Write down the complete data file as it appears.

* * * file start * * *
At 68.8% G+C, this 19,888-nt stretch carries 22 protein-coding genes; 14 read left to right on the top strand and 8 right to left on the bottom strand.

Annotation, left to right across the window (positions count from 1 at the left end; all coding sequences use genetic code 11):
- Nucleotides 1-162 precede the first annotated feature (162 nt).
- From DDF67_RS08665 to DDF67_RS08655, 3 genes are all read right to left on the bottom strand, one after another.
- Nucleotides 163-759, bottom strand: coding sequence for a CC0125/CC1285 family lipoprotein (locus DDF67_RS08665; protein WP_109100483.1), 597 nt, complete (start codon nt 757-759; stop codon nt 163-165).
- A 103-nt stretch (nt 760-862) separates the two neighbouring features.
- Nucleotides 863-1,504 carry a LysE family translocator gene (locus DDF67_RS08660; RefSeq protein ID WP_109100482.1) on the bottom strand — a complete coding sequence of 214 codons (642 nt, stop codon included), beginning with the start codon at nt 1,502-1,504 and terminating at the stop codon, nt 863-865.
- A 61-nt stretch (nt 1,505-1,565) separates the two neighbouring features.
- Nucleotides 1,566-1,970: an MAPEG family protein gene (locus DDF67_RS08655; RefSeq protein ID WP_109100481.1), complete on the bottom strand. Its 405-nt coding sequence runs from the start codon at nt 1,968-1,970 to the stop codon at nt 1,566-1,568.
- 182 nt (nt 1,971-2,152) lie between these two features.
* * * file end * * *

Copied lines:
At 68.8% G+C, this 19,888-nt stretch carries 22 protein-coding genes; 14 read left to right on the top strand and 8 right to left on the bottom strand.

Annotation, left to right across the window (positions count from 1 at the left end; all coding sequences use genetic code 11):
- Nucleotides 1-162 precede the first annotated feature (162 nt).
- From DDF67_RS08665 to DDF67_RS08655, 3 genes are all read right to left on the bottom strand, one after another.
- Nucleotides 163-759, bottom strand: coding sequence for a CC0125/CC1285 family lipoprotein (locus DDF67_RS08665; protein WP_109100483.1), 597 nt, complete (start codon nt 757-759; stop codon nt 163-165).
- A 103-nt stretch (nt 760-862) separates the two neighbouring features.
- Nucleotides 863-1,504 carry a LysE family translocator gene (locus DDF67_RS08660; RefSeq protein ID WP_109100482.1) on the bottom strand — a complete coding sequence of 214 codons (642 nt, stop codon included), beginning with the start codon at nt 1,502-1,504 and terminating at the stop codon, nt 863-865.
- A 61-nt stretch (nt 1,505-1,565) separates the two neighbouring features.
- Nucleotides 1,566-1,970: an MAPEG family protein gene (locus DDF67_RS08655; RefSeq protein ID WP_109100481.1), complete on the bottom strand. Its 405-nt coding sequence runs from the start codon at nt 1,968-1,970 to the stop codon at nt 1,566-1,568.
- 182 nt (nt 1,971-2,152) lie between these two features.